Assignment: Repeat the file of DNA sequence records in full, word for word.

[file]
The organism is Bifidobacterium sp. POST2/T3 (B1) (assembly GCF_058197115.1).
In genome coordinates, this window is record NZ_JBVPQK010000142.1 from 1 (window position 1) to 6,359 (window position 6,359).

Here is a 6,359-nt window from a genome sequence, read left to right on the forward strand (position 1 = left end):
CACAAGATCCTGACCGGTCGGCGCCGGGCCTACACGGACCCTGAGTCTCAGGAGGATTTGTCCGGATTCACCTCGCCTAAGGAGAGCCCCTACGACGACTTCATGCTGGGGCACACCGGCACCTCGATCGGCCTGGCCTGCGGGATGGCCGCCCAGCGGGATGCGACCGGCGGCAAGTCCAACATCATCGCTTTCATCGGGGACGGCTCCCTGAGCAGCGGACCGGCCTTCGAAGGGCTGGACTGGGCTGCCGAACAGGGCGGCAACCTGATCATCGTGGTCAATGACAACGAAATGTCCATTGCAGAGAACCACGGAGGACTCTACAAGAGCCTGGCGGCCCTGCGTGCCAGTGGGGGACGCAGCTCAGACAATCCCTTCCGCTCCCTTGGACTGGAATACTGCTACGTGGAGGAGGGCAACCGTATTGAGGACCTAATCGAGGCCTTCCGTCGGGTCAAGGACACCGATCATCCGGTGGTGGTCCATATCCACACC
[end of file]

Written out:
The organism is Bifidobacterium sp. POST2/T3 (B1) (assembly GCF_058197115.1).
In genome coordinates, this window is record NZ_JBVPQK010000142.1 from 1 (window position 1) to 6,359 (window position 6,359).

Here is a 6,359-nt window from a genome sequence, read left to right on the forward strand (position 1 = left end):
CACAAGATCCTGACCGGTCGGCGCCGGGCCTACACGGACCCTGAGTCTCAGGAGGATTTGTCCGGATTCACCTCGCCTAAGGAGAGCCCCTACGACGACTTCATGCTGGGGCACACCGGCACCTCGATCGGCCTGGCCTGCGGGATGGCCGCCCAGCGGGATGCGACCGGCGGCAAGTCCAACATCATCGCTTTCATCGGGGACGGCTCCCTGAGCAGCGGACCGGCCTTCGAAGGGCTGGACTGGGCTGCCGAACAGGGCGGCAACCTGATCATCGTGGTCAATGACAACGAAATGTCCATTGCAGAGAACCACGGAGGACTCTACAAGAGCCTGGCGGCCCTGCGTGCCAGTGGGGGACGCAGCTCAGACAATCCCTTCCGCTCCCTTGGACTGGAATACTGCTACGTGGAGGAGGGCAACCGTATTGAGGACCTAATCGAGGCCTTCCGTCGGGTCAAGGACACCGATCATCCGGTGGTGGTCCATATCCACACC